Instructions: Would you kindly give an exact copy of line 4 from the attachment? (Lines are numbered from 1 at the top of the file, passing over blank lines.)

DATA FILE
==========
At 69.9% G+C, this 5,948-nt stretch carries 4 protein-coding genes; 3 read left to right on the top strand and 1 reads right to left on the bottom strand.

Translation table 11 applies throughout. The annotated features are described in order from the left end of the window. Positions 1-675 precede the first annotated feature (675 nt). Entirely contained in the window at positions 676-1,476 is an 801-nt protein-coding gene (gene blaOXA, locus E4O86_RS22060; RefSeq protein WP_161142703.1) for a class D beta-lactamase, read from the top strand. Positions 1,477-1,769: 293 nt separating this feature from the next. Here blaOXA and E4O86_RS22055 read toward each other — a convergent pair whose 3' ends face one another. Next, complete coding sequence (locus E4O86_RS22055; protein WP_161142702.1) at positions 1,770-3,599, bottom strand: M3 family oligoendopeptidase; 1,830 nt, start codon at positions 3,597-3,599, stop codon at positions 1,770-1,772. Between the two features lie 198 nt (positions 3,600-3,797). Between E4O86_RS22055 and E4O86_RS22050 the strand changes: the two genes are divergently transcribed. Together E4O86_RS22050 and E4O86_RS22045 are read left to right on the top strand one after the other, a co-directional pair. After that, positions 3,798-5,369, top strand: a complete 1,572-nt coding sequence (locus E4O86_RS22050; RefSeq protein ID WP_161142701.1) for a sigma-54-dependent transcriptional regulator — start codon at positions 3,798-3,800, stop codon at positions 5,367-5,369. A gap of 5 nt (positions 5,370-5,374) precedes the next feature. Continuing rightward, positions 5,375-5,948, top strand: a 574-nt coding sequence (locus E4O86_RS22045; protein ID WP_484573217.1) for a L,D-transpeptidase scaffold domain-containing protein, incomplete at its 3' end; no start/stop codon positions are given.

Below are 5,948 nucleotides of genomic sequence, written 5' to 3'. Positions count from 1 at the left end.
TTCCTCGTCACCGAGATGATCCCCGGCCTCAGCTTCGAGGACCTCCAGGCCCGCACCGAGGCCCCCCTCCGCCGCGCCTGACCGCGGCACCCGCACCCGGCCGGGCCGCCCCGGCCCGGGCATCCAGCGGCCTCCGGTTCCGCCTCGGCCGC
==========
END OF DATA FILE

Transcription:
TTCCTCGTCACCGAGATGATCCCCGGCCTCAGCTTCGAGGACCTCCAGGCCCGCACCGAGGCCCCCCTCCGCCGCGCCTGACCGCGGCACCCGCACCCGGCCGGGCCGCCCCGGCCCGGGCATCCAGCGGCCTCCGGTTCCGCCTCGGCCGC